UC Berkeley psychologist Dacher Keltner’s expertise on the science of emotions has been used to enhance the Pixar movie “Inside Out,” as well as Facebook’s selection of emoticons and messaging tools.
Now his emotional intelligence is being tapped to create a kinder and gentler Twittersphere.
Keltner, a psychology professor at Berkeley for 20 years, has been appointed to Twitter’s new “Trust & Safety Council,” an advisory panel tasked with helping to combat trolls, abuse and harassment on the 10-year-old microblogging site. Another academic on the panel is Marc Brackett, director of the Yale Center for Emotional Intelligence.
“My hope is to rely on the science of cooperation and compassion to empower Twitter users to engage in more productive free speech,” said Keltner, founding director of UC Berkeley’s Greater Good Science Center.
Twitter, which boasts 320 million active monthly users, is promoting the creation of its Trust & Safety Council as part of an effort to seek a balance between cybersafety and free speech. For example, its spokespeople say the company has suspended more than 125,000 accounts with suspected links to the Islamic State terrorist group.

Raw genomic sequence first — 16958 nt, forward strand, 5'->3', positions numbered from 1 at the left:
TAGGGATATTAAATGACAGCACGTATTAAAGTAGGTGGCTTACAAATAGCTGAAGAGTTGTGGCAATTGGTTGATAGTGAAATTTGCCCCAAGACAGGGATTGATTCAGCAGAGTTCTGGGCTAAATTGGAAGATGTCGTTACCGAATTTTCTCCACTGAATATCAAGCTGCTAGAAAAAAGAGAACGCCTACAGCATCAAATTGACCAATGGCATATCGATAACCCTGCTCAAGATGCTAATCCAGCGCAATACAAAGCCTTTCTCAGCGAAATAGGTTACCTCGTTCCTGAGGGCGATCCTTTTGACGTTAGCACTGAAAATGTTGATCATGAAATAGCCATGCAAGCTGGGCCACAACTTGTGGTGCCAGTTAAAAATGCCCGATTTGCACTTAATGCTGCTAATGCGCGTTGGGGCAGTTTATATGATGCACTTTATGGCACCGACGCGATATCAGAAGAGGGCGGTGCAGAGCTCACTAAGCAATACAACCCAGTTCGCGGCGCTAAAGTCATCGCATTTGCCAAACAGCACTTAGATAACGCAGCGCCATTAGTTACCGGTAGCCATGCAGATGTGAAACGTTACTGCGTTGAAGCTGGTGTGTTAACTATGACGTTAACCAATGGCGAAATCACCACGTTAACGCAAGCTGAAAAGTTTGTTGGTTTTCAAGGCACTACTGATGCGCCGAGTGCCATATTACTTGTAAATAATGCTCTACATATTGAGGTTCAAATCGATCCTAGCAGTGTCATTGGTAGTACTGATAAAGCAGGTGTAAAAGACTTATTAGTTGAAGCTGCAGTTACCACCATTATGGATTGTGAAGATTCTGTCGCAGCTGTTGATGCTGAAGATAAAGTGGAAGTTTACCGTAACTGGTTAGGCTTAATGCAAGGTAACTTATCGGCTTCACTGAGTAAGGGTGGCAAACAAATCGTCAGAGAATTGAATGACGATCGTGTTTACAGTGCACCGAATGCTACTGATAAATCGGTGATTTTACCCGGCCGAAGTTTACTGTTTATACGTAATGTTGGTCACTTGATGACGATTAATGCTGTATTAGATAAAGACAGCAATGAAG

According to its Abusive Behavior policy, “Users may not make threats of violence or promote violence, including threatening or promoting terrorism” and “may not incite or engage in the targeted abuse or harassment of others.” Punitive measures range from the deletion of a tweet to the permanent closure of one’s account.
“Twitter empowers every voice to shape the world. But you can’t do that unless you feel safe and confident enough to express yourself freely and connect with the world around you,” says the announcement on Twitter’s blog. “To help give your voice more power, Twitter does not tolerate behavior intended to harass, intimidate or use fear to silence another user’s voice.”
Organizations appointed to the council include GLAAD, Anti-Bullying Pro, Cyber Civil Rights Initiative, Family Online Safety Institute, the National Domestic Violence Hotline, Internet Watch Foundation, Feminist Frequency, The Wahid Institute and the Dangerous Speech Project.